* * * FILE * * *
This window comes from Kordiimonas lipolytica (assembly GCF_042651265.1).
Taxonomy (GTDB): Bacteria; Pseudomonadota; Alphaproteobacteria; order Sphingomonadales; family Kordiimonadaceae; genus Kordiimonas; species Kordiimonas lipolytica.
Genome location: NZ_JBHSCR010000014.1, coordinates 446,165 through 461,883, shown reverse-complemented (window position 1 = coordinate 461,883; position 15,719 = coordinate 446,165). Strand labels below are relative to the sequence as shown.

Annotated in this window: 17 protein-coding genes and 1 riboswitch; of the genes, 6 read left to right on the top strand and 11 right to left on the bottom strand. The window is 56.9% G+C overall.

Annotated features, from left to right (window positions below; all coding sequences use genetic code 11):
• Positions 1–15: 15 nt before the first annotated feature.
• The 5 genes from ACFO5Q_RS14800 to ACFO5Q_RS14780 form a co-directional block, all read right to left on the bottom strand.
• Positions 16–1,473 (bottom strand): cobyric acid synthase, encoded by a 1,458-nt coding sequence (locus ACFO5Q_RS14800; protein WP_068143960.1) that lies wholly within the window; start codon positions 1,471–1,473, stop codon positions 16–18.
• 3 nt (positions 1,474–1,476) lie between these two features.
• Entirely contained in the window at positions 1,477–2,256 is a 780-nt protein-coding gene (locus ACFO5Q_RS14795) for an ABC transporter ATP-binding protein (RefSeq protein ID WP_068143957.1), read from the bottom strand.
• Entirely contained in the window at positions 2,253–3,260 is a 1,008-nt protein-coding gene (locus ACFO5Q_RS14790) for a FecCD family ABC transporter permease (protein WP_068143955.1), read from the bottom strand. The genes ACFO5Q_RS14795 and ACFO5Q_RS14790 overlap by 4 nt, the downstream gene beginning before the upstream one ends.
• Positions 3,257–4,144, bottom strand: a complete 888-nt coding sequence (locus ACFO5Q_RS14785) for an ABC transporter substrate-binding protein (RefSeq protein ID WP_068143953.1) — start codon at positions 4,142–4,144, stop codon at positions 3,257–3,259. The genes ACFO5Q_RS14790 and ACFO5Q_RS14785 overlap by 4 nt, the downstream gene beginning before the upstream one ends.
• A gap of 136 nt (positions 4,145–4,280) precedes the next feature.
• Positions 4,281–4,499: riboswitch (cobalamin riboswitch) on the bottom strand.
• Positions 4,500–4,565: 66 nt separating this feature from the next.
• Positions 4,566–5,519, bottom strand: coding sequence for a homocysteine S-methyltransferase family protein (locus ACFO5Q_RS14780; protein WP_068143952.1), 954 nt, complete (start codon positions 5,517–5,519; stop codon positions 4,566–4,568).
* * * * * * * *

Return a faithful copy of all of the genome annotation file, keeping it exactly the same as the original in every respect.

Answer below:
This window comes from Kordiimonas lipolytica (assembly GCF_042651265.1).
Taxonomy (GTDB): Bacteria; Pseudomonadota; Alphaproteobacteria; order Sphingomonadales; family Kordiimonadaceae; genus Kordiimonas; species Kordiimonas lipolytica.
Genome location: NZ_JBHSCR010000014.1, coordinates 446,165 through 461,883, shown reverse-complemented (window position 1 = coordinate 461,883; position 15,719 = coordinate 446,165). Strand labels below are relative to the sequence as shown.

Annotated in this window: 17 protein-coding genes and 1 riboswitch; of the genes, 6 read left to right on the top strand and 11 right to left on the bottom strand. The window is 56.9% G+C overall.

Annotated features, from left to right (window positions below; all coding sequences use genetic code 11):
• Positions 1–15: 15 nt before the first annotated feature.
• The 5 genes from ACFO5Q_RS14800 to ACFO5Q_RS14780 form a co-directional block, all read right to left on the bottom strand.
• Positions 16–1,473 (bottom strand): cobyric acid synthase, encoded by a 1,458-nt coding sequence (locus ACFO5Q_RS14800; protein WP_068143960.1) that lies wholly within the window; start codon positions 1,471–1,473, stop codon positions 16–18.
• 3 nt (positions 1,474–1,476) lie between these two features.
• Entirely contained in the window at positions 1,477–2,256 is a 780-nt protein-coding gene (locus ACFO5Q_RS14795) for an ABC transporter ATP-binding protein (RefSeq protein ID WP_068143957.1), read from the bottom strand.
• Entirely contained in the window at positions 2,253–3,260 is a 1,008-nt protein-coding gene (locus ACFO5Q_RS14790) for a FecCD family ABC transporter permease (protein WP_068143955.1), read from the bottom strand. The genes ACFO5Q_RS14795 and ACFO5Q_RS14790 overlap by 4 nt, the downstream gene beginning before the upstream one ends.
• Positions 3,257–4,144, bottom strand: a complete 888-nt coding sequence (locus ACFO5Q_RS14785) for an ABC transporter substrate-binding protein (RefSeq protein ID WP_068143953.1) — start codon at positions 4,142–4,144, stop codon at positions 3,257–3,259. The genes ACFO5Q_RS14790 and ACFO5Q_RS14785 overlap by 4 nt, the downstream gene beginning before the upstream one ends.
• A gap of 136 nt (positions 4,145–4,280) precedes the next feature.
• Positions 4,281–4,499: riboswitch (cobalamin riboswitch) on the bottom strand.
• Positions 4,500–4,565: 66 nt separating this feature from the next.
• Positions 4,566–5,519, bottom strand: coding sequence for a homocysteine S-methyltransferase family protein (locus ACFO5Q_RS14780; protein WP_068143952.1), 954 nt, complete (start codon positions 5,517–5,519; stop codon positions 4,566–4,568).